Two weeks post-induction, the control group of rats had severe faecal stasis resulting in partial bowel obstruction; a few rats on both glutamine supplemented diets had smaller and varying degrees of bowel obstruction with the 4% Gln group showing the least obstruction. In the control group, the damage comprised broad mucosal ulcers with a surface layer of necrotic slough, accumulation of mesenteric fat, and fibrinous adhesions to the bowel. Acute colonic damage with haemorrhage and bowel wall thickening were also observed (fig 1). Colon weight and macroscopic damage scores in the 4% Gln group were lower compared with the other groups (p<0.05) (table 3, fig 2A) The 2% Gln group also had a lower score compared with the control group (p<0.05) (fig 2B). Microscopic examination showed infiltration of neutrophils, lymphocytes, macrophages, fibroblasts, and connective tissue mast cells, with extensive crypt distortion and transmural necrosis (fig2A), which was less severe in the 4% Gln group than in 2% Gln group, both of which were lower than the control group (p<0.05) (fig2B).
IL-8 AND TNF-α CONCENTRATION IN INFLAMED AND NON-INFLAMED COLONIC PORTIONS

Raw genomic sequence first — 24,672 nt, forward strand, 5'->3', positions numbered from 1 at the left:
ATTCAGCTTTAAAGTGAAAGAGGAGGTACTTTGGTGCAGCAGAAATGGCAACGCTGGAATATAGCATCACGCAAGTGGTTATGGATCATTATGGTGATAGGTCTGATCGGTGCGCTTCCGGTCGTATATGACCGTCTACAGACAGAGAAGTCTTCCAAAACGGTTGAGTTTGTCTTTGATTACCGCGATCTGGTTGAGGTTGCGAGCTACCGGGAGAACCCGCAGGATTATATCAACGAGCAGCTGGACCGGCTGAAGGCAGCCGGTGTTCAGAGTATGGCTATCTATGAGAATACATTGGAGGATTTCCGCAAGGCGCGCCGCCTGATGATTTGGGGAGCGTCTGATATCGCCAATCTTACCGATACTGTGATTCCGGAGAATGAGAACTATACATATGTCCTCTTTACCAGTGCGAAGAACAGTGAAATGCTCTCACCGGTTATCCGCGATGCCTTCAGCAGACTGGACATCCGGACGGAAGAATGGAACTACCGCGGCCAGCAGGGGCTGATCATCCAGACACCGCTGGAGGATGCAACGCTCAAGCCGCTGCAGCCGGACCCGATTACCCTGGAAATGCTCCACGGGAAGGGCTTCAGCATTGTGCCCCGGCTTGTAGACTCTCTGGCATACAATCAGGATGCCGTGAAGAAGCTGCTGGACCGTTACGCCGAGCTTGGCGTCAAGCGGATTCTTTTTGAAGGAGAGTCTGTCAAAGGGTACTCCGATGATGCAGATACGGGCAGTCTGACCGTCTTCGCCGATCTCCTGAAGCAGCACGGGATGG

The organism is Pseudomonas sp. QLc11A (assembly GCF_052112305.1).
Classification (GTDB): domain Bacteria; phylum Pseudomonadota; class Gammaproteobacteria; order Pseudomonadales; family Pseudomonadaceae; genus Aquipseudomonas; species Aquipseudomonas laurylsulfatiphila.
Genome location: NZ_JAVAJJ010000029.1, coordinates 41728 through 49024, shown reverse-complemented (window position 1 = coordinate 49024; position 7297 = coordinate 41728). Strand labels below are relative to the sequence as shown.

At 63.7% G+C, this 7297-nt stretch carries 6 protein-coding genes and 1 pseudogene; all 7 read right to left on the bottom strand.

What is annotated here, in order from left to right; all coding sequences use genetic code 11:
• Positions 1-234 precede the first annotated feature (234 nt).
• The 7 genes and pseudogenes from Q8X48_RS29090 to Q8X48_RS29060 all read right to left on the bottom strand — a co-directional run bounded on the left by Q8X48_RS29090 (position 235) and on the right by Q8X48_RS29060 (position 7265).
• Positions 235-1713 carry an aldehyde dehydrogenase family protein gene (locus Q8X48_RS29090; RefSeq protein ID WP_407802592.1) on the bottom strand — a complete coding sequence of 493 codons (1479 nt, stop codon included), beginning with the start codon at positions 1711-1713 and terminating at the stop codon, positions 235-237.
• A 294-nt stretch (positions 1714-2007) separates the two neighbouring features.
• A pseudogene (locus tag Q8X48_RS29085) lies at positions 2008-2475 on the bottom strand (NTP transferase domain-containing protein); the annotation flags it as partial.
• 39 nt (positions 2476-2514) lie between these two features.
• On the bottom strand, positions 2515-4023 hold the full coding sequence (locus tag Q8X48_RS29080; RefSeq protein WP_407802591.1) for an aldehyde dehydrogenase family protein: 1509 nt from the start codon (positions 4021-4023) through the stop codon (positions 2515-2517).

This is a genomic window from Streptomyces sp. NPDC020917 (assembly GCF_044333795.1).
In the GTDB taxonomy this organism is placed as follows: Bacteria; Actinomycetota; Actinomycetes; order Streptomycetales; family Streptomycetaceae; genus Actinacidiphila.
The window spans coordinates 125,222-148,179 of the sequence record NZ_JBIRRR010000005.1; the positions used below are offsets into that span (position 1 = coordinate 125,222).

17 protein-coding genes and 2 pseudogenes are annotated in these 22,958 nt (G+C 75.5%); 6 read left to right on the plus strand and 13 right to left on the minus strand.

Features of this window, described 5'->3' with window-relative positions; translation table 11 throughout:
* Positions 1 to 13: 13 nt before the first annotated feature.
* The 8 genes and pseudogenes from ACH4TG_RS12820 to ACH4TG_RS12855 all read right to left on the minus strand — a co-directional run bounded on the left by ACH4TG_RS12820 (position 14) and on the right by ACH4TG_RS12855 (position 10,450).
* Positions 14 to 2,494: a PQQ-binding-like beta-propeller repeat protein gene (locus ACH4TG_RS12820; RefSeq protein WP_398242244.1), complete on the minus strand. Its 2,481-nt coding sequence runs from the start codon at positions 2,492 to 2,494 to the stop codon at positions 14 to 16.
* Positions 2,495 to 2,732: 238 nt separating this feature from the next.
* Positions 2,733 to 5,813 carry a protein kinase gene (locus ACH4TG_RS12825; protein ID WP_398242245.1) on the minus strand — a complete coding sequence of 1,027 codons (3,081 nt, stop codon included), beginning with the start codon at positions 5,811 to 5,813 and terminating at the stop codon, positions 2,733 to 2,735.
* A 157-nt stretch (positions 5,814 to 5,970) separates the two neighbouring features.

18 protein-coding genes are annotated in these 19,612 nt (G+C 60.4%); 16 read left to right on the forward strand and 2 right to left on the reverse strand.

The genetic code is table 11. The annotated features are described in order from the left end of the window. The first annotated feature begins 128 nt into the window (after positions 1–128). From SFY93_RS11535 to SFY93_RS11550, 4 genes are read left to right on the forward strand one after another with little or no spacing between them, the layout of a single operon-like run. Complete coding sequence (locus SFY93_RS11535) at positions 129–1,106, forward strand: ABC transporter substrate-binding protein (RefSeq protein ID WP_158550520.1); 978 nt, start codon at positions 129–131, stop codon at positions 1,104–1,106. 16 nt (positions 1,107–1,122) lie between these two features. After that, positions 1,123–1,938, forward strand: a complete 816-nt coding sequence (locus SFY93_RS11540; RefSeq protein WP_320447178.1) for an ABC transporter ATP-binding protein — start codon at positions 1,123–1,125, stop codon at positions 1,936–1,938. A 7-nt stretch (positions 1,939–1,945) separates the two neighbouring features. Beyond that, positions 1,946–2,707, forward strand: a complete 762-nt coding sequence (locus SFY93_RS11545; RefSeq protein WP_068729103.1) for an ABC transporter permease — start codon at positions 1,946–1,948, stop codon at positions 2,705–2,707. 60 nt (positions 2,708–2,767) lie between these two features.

Compared with the other groups, the 4% Gln group had the lowest concentration of IL-8 and TNF-α (p<0.05) (table 5), in both inflamed and non-inflamed colonic tissues which correlated well with the damage score (IL-8: r=0.894, p<0.05; TNF-α:r=0.744, p<0.05, inflamed colon). The 2% Gln group also had a lower TNF-α concentration (r=0.832, p<0.05, inflamed colon) in both portions of the colon compared with the control group (r=0.893, p<0.05), which also correlated well with the damage score. The IL-8 concentration was also lower in the inflamed portions of the colon in the 2% Gln group (r=0.874, p<0.05) compared with the control group (r=0.965, p<0.05) but concentrations in the non-inflamed portions were similar in the two groups. Generally, higher levels of both cytokines were observed in inflamed tissues than in non-inflamed tissues (p<0.05).